Chang Ge looks at her. “You don’t like killing. Even prey.”

“I told you I don’t hunt,” Mimi says with the exasperated eye-roll of a third time.

Distance flickers in Chang Ge’s gaze. Her sweet, so-large eyes see not only Mimi, but through and beyond her. That kind of look is all good and well for Ashina Sun and his men, who don’t know what she really is, but Mimi does not bear it. She tugs at her reins. The horse turns its head, and she faces away from Chang Ge and the wind.

“Were you born in a noble family, or is it because you’re Han?” she asks. “Killing isn’t such a big thing. I’ve helped slaughter sheep and bird before.”

She still feels Chang Ge’s gaze on the back of her head. “Killing but not hunting?”

“It’s completely different.”

Her false-husband is quiet. She doesn’t see the difference. Sometimes, Mimi is amazed by the things that the military advisor from Great Tang does not understand.

“Anyway, we have enough now for quite a feast,” she adds, cheered at the thought. Her horse, an obedient beast, turns in its own unconcerned pace to follow Chang Ge’s mount along. “I’ll have to look over our stock of spices. Maybe there will be some good ones from the Han merchants…”

Chang Ge is still silent, the reins twisted in her hands, the light of her eyes curled back into those depths she keeps in her young head. She should not be so obvious about it, Mimi thinks, if she wants to be a man she should learn not to hide her thoughts like a woman. Perhaps for men of Han it is different.

“Are you all right? Do you need to rest?” she prods. “The wind is cold, you should be careful!” Chang Ge raises her head, and gives her small, impregnable smile.

 

They do stop to rest, crouching on a dry patch of earth to build a fire while the horses graze. Mimi skins and prepares the hare with Chang Ge’s knife and sets it on a spit. Chang Ge sits in the grass and watches, arms crossed and folded across her chest. One of her legs escapes a little and stretches in front of her, foot twitching in her very fine riding boots. Mimi watches her from the corner of an eye. All while flesh is cut, and cleaned, and slowly cooks, they watch each other.

Mimi tears off a haunch when the hare is brown and crackling, fat dripping into the flames. “This is good,” she muses. “Although it’s stringy. Maybe because it’s early in spring.”

“Sometimes it’s like all you ever think about is food,” Chang Ge says dryly. She means it as a fond comment, and Mimi huffs.

“Food is all you think about when you don’t know where any might come from,” she says. “Men do the hunting, but women have to actually make the food.” She pokes Chang Ge’s knife into a chunk of breast meat and passes it to her, pressing it into Chang Ge’s small, cold hand. “You don’t know anything about cooking, do you? Are you ever going to learn?”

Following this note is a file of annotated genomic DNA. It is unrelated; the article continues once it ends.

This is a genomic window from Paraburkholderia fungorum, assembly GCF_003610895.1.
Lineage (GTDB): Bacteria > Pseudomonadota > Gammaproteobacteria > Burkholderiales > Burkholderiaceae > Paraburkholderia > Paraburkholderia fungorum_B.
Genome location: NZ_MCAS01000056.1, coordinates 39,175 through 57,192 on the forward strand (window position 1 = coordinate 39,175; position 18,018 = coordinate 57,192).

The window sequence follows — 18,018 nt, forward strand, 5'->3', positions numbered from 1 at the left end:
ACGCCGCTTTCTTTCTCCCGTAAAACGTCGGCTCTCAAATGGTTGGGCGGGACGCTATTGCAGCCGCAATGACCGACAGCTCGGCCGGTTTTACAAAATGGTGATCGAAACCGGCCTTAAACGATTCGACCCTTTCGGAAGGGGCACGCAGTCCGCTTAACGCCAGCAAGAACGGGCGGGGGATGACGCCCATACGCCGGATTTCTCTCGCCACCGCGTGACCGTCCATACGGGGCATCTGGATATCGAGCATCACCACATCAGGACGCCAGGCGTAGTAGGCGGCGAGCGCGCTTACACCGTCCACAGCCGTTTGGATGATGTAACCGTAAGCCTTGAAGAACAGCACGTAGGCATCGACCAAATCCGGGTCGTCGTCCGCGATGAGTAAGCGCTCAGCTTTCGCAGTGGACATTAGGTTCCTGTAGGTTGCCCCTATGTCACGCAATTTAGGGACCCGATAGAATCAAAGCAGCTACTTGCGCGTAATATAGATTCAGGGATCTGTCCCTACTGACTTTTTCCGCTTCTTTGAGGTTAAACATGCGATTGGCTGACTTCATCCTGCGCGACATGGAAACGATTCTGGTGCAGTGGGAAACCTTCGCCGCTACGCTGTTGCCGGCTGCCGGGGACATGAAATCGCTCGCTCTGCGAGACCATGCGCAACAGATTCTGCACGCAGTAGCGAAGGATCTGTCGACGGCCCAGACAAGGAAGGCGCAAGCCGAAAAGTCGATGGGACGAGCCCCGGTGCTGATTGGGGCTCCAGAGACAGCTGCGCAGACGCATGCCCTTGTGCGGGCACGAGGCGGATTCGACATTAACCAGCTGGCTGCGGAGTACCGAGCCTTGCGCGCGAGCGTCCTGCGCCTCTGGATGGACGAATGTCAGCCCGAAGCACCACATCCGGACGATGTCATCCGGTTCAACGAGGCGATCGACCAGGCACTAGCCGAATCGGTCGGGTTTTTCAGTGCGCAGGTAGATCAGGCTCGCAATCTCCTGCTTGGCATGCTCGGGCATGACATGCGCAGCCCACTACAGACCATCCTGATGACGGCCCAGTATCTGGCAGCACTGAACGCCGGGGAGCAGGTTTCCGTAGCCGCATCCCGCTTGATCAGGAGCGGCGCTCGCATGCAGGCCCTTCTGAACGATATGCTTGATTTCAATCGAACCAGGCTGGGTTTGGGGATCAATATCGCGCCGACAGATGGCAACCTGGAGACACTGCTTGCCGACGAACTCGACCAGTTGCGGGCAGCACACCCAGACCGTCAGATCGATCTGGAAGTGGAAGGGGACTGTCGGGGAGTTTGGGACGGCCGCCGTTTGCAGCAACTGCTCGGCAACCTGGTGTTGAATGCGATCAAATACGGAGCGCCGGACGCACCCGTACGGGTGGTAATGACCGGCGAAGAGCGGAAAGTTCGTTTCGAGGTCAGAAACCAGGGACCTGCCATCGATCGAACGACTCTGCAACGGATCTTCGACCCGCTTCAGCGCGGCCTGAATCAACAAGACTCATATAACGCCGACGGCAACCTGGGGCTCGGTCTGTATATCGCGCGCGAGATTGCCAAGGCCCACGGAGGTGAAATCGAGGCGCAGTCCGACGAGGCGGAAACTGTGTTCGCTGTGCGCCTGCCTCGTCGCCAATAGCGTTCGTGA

Chang Ge tears a sliver of meat with her teeth. “If I did, it would be suspicious...” she licks the juices off the handle before they can stain her fingers. “Mujin cooks, but...”

Mimi makes a face. “Some of the women say Mujin is almost Ashina Sun’s wife.”

In mid-swallow, Chang Ge coughs. Mimi’s heart twists in her chest but then Chang Ge is laughing, giggling and cackling behind her hand. She bows her head, pulling it in, reining it like a frolicking foal, while Mimi sputters, “don’t tell him about it!”

“No, no.” Chang Ge waves a hand. “He might say they’re right, though.”

“He’ll kill you. He’ll stick you like this hare.”

“He cooks for the general, he manages the household and the camp here, what else does he do?”

Mimi snorts and takes another bite of meat. “Like you know!” She looks at Chang Ge’s slim hips and the furs that hide her chest. “You’re really just a girl.”

“I know what happens in the rear apartments,” Chang Ge says with a gleam in her eye, a spark of delight at forbidden knowledge. “In Chang’an, I heard that the Turks lay with their women under the open sky, where everyone can see.”

“I heard that Han men don’t even see a woman before they marry, so on their wedding night they don’t know what to do.”

“They know. There are books – “

Mimi gapes. “Books?

“Of course. The Han have books about everything.”

After a moment of staring, Mimi nearly throws the gnawed haunch-bone at her. “You’re lying!” She is flushing up to her ears, mouth trembling between outrage and laughter. “I don’t know why I ever believe a word you say!”

Chang Ge throws both hands up to protect her doe’s eyes. She grins behind her fingers, mischief, delight, deception. “But this is true. I’ll ask the merchants from Han to bring some books.” She peers, a dark glitter. “I can read them to you.”

“Don’t you dare.” Mimi can imagine. In the yurt with Chang Ge, listening to her read in her high, commanding voice. The books the Han men read to know how to be men… her face burns as hot as the cooking fire. She bites her lips against her smile and does throw the bone at Chang Ge.

Chang Ge ducks, the smallest, swiftest of feathers on the wind. She licks the last of the meat from her knife, and wipe it clean on the grass. “I’ll remember,” she says as she rises to her feet. Her horse also raises its head from its meal, ears pricked, alert to the whims of its mistress.